The woke Olympics? Not really.

When the Olympics got underway two weeks ago, the games were derisively referred to by some as “the woke Olympics.” Happily, the event has not lived up to that billing.

Yes, there has been wokery, but almost all of it on the periphery. Before the Olympics began, three officials were booted for having once made less than sensitive comments — a Holocaust joke in 1998, childhood bullying allegations, and a fat joke made during a private conversation. Ridiculous.

NBC’s coverage of the game has also exhibited mild wokery. The efforts to portray Simone Biles as heroic for not competing arguably falls in that category. An athlete who is unable to participate due to a physical or mental condition deserves our sympathy, but not our plaudits.

In addition, many of the television ads strike me as at least vaguely woke. Or they did before I stopped watching them.

However, if we focus, as we should, on the athletes, these Olympics don’t seem woke at all. The American athletes I’ve seen (mostly in swimming and track, but in some other events too) almost uniformly seem thrilled to representing the U.S. Whether it’s a teenage swimmer or 32 year-old multi-multi-millionaire Kevin Durant competing in his third Olympics, they all want to drape themselves in the American flag when they medal.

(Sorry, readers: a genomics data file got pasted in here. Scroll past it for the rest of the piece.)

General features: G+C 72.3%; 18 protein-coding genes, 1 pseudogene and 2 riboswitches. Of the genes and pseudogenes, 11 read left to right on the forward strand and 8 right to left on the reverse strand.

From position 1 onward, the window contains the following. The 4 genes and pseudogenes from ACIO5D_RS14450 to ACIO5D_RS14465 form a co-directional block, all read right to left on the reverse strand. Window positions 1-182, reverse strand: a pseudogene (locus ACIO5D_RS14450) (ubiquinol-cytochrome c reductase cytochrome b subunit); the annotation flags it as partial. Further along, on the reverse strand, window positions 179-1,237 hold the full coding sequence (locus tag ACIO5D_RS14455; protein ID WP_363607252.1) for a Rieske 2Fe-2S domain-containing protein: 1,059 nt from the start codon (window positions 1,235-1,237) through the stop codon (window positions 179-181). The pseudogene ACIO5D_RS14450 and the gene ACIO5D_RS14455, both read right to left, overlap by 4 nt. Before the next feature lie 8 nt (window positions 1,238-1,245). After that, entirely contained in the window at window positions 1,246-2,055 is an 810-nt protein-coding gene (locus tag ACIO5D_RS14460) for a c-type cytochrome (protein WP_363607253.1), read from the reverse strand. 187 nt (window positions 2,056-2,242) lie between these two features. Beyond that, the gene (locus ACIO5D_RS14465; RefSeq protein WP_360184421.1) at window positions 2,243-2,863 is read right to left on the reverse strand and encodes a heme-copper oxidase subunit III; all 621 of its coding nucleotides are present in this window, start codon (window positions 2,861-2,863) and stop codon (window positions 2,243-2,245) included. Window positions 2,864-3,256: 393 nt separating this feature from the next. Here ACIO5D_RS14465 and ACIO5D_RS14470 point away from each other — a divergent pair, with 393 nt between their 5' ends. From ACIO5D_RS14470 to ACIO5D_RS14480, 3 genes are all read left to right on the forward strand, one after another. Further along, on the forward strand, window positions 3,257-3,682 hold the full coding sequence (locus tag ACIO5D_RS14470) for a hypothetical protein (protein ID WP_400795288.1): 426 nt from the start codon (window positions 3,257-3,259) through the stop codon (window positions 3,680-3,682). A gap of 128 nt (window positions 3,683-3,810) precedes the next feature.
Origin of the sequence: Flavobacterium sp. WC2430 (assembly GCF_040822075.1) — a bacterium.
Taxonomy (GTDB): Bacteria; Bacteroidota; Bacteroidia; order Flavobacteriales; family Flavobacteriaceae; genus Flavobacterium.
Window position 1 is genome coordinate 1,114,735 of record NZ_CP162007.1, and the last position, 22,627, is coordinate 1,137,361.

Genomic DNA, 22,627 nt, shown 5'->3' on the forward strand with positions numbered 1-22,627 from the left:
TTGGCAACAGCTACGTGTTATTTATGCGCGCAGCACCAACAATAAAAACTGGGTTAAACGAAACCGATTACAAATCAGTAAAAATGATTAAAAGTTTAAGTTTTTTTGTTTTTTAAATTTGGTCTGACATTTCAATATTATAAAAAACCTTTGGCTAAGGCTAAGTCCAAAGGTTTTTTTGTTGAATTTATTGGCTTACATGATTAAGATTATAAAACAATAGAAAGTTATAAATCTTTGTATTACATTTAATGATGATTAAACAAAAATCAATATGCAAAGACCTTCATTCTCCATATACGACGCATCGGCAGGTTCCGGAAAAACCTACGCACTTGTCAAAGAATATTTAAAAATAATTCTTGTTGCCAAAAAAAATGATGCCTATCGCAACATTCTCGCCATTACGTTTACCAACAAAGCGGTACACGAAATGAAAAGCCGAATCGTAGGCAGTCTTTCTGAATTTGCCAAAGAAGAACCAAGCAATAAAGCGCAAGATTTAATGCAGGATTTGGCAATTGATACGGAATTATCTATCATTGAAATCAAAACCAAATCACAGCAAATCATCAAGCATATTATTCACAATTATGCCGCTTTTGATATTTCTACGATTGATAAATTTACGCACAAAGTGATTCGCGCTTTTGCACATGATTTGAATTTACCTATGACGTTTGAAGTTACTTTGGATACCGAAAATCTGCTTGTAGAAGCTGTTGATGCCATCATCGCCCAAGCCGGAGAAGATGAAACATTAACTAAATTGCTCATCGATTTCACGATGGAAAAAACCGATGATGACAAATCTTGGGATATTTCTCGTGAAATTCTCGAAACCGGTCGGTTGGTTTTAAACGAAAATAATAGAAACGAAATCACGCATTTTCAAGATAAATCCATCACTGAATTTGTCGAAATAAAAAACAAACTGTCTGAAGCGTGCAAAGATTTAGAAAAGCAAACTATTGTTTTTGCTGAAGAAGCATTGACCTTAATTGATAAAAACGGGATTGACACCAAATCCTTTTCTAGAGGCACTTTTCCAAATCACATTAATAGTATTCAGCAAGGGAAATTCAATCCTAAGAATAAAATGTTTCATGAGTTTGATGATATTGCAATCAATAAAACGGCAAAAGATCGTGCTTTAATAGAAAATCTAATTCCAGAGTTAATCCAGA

The athletes aren’t visibly protesting anything. If they have any non-sports commentary to offer after successfully competing, it’s likely to be “all glory to God,” not “black lives matter.” In fact, I haven’t heard the latter slogan uttered at all in the many hours I’ve spent watching the Olympics.

In this respect, and also in terms of the exemplary sportsmanship of most American athletes, these games remind of the last Tokyo Summer Olympics in 1964, not the ones held four years later in Mexico City — remembered for some black athletes raising their fists in protest.

There’s a good reason for the difference. Today’s America is nothing like 1968 in terms of race relations. The athletes competing in Tokyo this year weren’t around 53 years ago, but despite the efforts of woke American educators, they seem to understand this reality very well.

I guess there is reason for hope, after all.

These Olympics did not offend my sensibilities. At their essence, they were an old-fashioned version of the games, not a woke one.

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